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The Preeclampsia Foundation's position paper on "Preeclampsia and Future Cardiovascular Disease in Women: What Do We Know and What Can We Do"? summarizes current research findings and provides best practice recommendations related to preeclampsia and future cardiovascular disease that are endorsed by the Foundation.
The Preeclampsia Foundation wishes to thank Dr. Mayri Sagady Leslie and Dr. Linda Briggs, George Washington University, School of Nursing, for their extensive research and authorship of this position paper. We also appreciate Dr. Elizabeth Sutton, University of Pittsburgh School of Medicine, Magee-Womens Research Institute, for authoring each “Community Summary” in the position paper. Special thanks to Dr. Tanya Melnik, University of Minnesota, as the primary author of the 2006 position paper this is based upon.
If your patient had preeclampsia, you can encourage them to make lifestyle modifications now to reduce your risk. Also you should consider extra care to monitor the health of your patientt's heart and blood vessels. This may mean more routine visits or even a referal to a cardiologist, in which you would want to include all pregnancy history data, along with health infomration and family history. If your patient has other risk factors in addition to a history of preeclampsia, these steps are even more important. Heart disease takes years to develop and steps can be taken now to reduce risk.
Care guidelines from the American Heart Association and American College of Obstetricians and Gynecologists encourage providers to ask about a woman’s pregnancy history and to consider preeclampsia a risk factor for future heart disease. The American College of Obstetricians and Gynecologists guidelines recommend a yearly assessment to check blood pressure, cholesterol, weight, and blood sugar levels for women with a history of early onset or recurrent preeclampsia. Other pregnancy complications also are associated with increased risk of heart disease. Be sure to ask your patient if:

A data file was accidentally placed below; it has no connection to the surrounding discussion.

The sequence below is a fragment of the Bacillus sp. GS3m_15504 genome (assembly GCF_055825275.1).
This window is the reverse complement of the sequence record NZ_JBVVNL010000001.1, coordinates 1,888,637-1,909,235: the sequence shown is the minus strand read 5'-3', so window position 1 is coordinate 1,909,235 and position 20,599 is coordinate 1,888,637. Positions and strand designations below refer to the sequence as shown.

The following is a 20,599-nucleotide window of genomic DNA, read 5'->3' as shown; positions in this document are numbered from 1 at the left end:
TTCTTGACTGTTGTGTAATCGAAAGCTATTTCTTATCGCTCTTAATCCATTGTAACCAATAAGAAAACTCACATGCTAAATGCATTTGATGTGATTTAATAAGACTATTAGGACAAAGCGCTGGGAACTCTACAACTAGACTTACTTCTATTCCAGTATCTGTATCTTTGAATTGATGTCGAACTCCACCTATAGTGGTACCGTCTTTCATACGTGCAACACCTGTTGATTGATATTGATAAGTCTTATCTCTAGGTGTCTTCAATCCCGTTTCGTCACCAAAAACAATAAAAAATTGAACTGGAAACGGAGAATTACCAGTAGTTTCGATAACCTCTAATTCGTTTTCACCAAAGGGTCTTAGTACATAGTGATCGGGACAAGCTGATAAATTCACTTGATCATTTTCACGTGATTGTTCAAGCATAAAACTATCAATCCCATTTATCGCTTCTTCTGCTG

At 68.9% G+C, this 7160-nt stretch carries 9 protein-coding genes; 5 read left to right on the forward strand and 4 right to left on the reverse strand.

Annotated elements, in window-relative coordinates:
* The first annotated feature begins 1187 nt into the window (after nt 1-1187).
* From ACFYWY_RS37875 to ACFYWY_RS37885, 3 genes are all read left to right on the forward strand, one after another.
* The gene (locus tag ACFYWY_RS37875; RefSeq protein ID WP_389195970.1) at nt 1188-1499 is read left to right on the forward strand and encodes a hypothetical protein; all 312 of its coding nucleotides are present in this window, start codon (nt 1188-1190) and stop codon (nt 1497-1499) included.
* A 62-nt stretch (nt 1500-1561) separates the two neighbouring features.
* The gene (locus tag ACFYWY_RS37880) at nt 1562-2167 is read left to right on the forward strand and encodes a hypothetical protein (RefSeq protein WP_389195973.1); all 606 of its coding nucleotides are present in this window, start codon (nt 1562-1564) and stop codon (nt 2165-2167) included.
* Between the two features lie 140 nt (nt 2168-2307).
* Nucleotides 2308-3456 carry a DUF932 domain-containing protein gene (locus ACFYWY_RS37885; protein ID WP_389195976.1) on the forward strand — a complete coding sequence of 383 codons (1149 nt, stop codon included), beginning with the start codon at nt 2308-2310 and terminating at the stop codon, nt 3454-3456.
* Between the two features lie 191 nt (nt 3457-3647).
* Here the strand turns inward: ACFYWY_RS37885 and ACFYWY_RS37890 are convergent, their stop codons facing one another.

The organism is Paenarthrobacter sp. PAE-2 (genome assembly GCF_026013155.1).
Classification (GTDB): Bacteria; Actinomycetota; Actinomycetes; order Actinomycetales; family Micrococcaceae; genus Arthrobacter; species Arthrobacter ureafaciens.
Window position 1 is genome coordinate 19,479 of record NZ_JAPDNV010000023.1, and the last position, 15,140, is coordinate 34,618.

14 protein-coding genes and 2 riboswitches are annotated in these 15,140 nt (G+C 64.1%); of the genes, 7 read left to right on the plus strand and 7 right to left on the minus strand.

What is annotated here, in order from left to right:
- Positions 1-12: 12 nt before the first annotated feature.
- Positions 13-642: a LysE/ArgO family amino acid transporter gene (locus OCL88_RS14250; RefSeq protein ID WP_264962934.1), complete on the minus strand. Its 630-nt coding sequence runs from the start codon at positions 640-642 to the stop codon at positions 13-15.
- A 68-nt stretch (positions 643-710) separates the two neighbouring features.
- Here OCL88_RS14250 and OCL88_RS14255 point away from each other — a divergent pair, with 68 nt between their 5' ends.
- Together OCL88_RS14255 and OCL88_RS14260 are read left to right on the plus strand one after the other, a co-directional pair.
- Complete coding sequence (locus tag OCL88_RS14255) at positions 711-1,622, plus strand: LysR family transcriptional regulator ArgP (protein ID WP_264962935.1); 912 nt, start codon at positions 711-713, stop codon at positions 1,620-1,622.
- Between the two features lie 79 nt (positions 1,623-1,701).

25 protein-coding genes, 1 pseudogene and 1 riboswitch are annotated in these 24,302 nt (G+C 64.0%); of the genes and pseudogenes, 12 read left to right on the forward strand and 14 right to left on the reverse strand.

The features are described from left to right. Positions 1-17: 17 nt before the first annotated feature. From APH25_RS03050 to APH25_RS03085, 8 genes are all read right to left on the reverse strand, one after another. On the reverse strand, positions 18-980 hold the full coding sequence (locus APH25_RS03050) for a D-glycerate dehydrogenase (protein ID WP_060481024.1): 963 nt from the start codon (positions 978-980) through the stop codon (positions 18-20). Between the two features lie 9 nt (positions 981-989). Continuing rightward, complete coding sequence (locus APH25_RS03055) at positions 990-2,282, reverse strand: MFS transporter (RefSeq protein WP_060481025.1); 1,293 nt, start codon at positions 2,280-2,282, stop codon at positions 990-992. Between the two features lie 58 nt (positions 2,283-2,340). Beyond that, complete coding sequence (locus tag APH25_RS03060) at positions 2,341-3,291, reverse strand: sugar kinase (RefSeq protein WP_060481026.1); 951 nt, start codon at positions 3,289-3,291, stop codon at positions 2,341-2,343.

Walk 30 minutes five times a week and do muscle-strengthening exercises two or more times a week. Suggest something fun like dance, yoga, or an activity with the whole family to build a habit of movement as a regular part of life.
Eating a diet high in fiber, vegetables, and fruits, and low in fat (the Dietary Approaches to Stop Hypertension – or DASH – eating plan) has been proven to help lower blood pressure. Even if the don’t have high blood pressure, it will help them develop healthy eating habits and may prevent or delay your developing high blood pressure in the future. Proper diet and exercise can reduce risk factors for heart disease.
A healthy BMI is between 18.5 and 25 (see BMI categories below). A BMI greater than 25 may increase the risk for heart disease. If BMI is high, discuss different ways your patient can lose weight.
Tobacco raises blood pressure and damages blood vessels immediately. Offer smoking cessation groups or medications to help them kick the habit.
People with family history of high blood pressure or heart disease, are more likely to get it later in life. Be sure to ask your patient about their family’s health history.
Taking low-dose aspirin may reduce the risk of heart attack and stroke depending on age and other risk factors. (See reference for aspirin use at uspreventiveservicestaskforce.org.)
Blood pressure: A healthy blood pressure is around 120/80 mm Hg or lower. If their blood pressure is higher, make sure they are aware and talk to them about ways to lower it including lifestyle and diet modifications. Medications may be prescribed for higher blood pressures.Here's information for patients on how to take blood pressure the right way.
Cholesterol: Talk to your patients about tracking cholesterol. If their levels are high, let them know and discuss how to lower them. Diets that include omega 3 fatty acids may help. In some cases, medications such as statins may be important to care.
These are optimal levels:
Blood glucose (blood sugar): Discuss screening for diabetes with your patients.
The link between preeclampsia and heart disease is not yet well known among the general population. We encourage women to talk to their doctor about long term impact of preeclampsia. Now you will be able to help answer their questions.
Resources for more information:
American College of Obstetricians and Gynecologists Guidelines
American Heart Association Guidelines
DASH Eating Plan
Choose My Plate
More about Preeclampsia
Body Mass Index (BMI) Calculator
Underweight = <18.5
Normal weight = 18.5–24.9
Overweight = 25–29.9
Obesity = BMI of 30 or greater
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